4. Are a form of indication that the transmission device is currently "On" (or "Off")

* The terms "ETX/ACK" are used

  1. By the Sender to request "Extending Transmission" to the Receiver, and the Receiver to "Acknowledge" that request.
  2. A method of the "Sender" to request a reply from the "Receiver" when completed with the block of data sent.
  3. To indicate that the "End-of-Text" for the entire message has been sent, with the Receiver acknowledging that signal from the Sender.
  4. For the Receiver to "Acknowledge" to the "Sender" that "End-of-Text" is ready to be received.

* The Handshake Lines that are said to be "Complementary" are

  1. pins 3 and 4
  2. pins 5 and 6
  3. pins 4 and 5
  4. pins 2 and 3

* Serial RS-232C Cable Lengths are usually limited to a length of

  1. 200 ft at 9600 Baud
  2. 50 ft at 9600 Baud
  3. 15 ft between a Computer and a Peripheral
  4. 30 ft at 2400 Baud

* Parallel TTL Printer Interface Cables should be limited to

  1. 6 ft between the Computer and the Printer
  2. 25 ft between the Computer and the Printer
  3. Not more than 10 to 12 ft between the Computer and the Printer
  4. Up to, but not exceeding 50 ft

* Parallel Interfacing between a Computer and a Printer

  1. Allows rapid "Baud-Rate" data transfer
  2. Allows for higher Printer "Through-put" than Serial
  3. Allows more rapid data-transfers than Serial within the same time frame
  4. Is more expensive than Serial-Data-Transfer

* Serial Interfacing between a Computer and a Peripheral

  1. Allows less data-lines, and over longer distances than parallel interfacing
  2. Is less expensive hardware than parallel interfacing
  3. Requires more elaborate cabling than parallel interfacing
  4. Can only be accomplished over very short distances (6 to 12 ft)

* In the "Centronics" parallel printer interface between an IBM/PC (or Clone) and the printer,
   the "Strobe" signal

  1. Is a "TTL Negative-Level" pulse
  2. Is a "TTL Positive-Level" pulse
  3. Is a 1 second transition from 0V to ~ +5V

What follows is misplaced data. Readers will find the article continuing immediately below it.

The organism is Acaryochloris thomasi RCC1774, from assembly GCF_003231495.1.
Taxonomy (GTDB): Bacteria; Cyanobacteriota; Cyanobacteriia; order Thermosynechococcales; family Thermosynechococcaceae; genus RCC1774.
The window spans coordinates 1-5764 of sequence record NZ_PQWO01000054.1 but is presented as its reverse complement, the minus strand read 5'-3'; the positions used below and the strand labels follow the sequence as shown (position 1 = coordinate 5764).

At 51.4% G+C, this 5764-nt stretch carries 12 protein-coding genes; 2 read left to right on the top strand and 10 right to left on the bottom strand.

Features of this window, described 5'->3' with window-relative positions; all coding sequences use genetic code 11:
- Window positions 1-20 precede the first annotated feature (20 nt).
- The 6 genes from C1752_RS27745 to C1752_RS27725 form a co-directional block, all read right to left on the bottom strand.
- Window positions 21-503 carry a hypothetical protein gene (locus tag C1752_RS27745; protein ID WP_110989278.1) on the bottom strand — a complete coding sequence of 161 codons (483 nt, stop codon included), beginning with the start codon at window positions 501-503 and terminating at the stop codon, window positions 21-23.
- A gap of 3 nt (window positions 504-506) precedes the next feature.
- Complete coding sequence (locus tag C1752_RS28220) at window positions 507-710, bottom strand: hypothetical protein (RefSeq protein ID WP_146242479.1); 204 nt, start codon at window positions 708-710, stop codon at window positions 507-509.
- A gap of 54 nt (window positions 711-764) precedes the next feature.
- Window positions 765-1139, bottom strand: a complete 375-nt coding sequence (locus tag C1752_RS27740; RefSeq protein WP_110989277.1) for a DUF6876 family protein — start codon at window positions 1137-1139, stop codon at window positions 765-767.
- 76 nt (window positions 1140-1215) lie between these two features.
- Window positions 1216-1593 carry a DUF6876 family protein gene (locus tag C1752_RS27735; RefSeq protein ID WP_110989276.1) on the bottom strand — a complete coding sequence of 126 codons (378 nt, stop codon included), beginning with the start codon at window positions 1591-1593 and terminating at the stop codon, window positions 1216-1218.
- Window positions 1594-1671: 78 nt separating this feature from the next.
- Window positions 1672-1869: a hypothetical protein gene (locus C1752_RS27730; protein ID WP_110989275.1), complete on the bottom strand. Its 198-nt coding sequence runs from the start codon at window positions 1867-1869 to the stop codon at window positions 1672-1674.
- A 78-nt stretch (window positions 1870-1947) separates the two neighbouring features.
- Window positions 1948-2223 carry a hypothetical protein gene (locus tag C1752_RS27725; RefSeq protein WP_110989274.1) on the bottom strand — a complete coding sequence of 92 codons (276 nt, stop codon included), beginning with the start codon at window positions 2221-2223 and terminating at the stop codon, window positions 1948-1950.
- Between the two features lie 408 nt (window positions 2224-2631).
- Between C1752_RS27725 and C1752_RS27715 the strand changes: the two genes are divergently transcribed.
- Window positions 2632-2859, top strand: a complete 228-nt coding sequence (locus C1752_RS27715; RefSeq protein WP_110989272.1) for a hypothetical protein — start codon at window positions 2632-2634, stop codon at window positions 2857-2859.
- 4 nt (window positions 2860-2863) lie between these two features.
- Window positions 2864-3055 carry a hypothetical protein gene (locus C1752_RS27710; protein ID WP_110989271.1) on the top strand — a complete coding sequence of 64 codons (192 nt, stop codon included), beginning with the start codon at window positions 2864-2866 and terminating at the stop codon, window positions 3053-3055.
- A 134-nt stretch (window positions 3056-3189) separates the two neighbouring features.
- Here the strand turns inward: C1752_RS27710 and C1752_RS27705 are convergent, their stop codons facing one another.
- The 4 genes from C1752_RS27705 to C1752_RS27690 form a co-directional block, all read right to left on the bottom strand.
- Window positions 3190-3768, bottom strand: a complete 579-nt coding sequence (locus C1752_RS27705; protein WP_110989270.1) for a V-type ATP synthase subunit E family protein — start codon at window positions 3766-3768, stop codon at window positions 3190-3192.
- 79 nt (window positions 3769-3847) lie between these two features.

4. Is a "TTL pulse transition" from ~+5V to ~0V

* In the "Centronics" parallel printer interface between an IBM/PC (or Clone) and the printer,
   the "ACK" signal

  1. Is returned from the printer as a "TTL transition", from ~+5V to ~0V
  2. Is only returned by the printer, after receipt of an "ETX" signal from the computer.
  3. Is returned by the printer to the computer as a 0.5 second positive pulse (~5V)
  4. Is only returned by the printer, if correct ASCII characters have been received

* "Escape-Code-Sequences"

  1. Are only used to cause an "Escape" from Error Conditions
  2. Can be used to cause a printer to select a different font cartridge
  3. Can be used to cause a printer to change to a different character pitch size
  4. Both #2 and #3 are correct

*A 7-conductor shielded cable, with DB-25M connectors on each end would likely be used as

  1. a serial extension cable for an IBM/PC (or Clone)
  2. a parallel printer cable for an earlier type of computer
  3. a plotter cable for a non-IBM/PC type of computer
  4. a cable for between a modem and an IBM/PC (or Clone)

* A "straight-cable" that has a DB-25F connector on one end, and a DB-25M connector on the other end,

  1. could be used for between an IBM/PC (or Clone) and a plotter
  2. is probably to be used between a non-IBM/PC computer and a plotter
  3. might be used for between an IBM or Clone and a modem
  4. is probably intended for use between a non-IBM/PC computer and a printer.

* The type of Interface cable normally used for between an IBM/PC and most parallel printers

  1. would require a 36-pin male "Ribbon-Connector" on one end, and a DB-9F on the other end
  2. would require a DB-25F connector on one end, and a DB-25M on the other end
  3. would require a 36-pin male "Ribbon-Connector" on one end, and a DB-25M on the other end
  4. would require a DB-25M connector on one end, and a DB-25M connector on the other

* Interfacing an IBM/PC or Clone to a modem, requires

  1. a straight cable, with DB-25M connectors on both ends
  2. a crossed cable, with a DB-9F connector on one end, and a DB-25M connector on the other end
  3. a straight cable, with a "NULL-MODEM" between the two pieces of equipment
  4. a straight cable, with a DB-25F connector on one end, and a DB-25M connector on the other end

 

Interfacing.html - SfE-DCS, ddf - 07/20/2001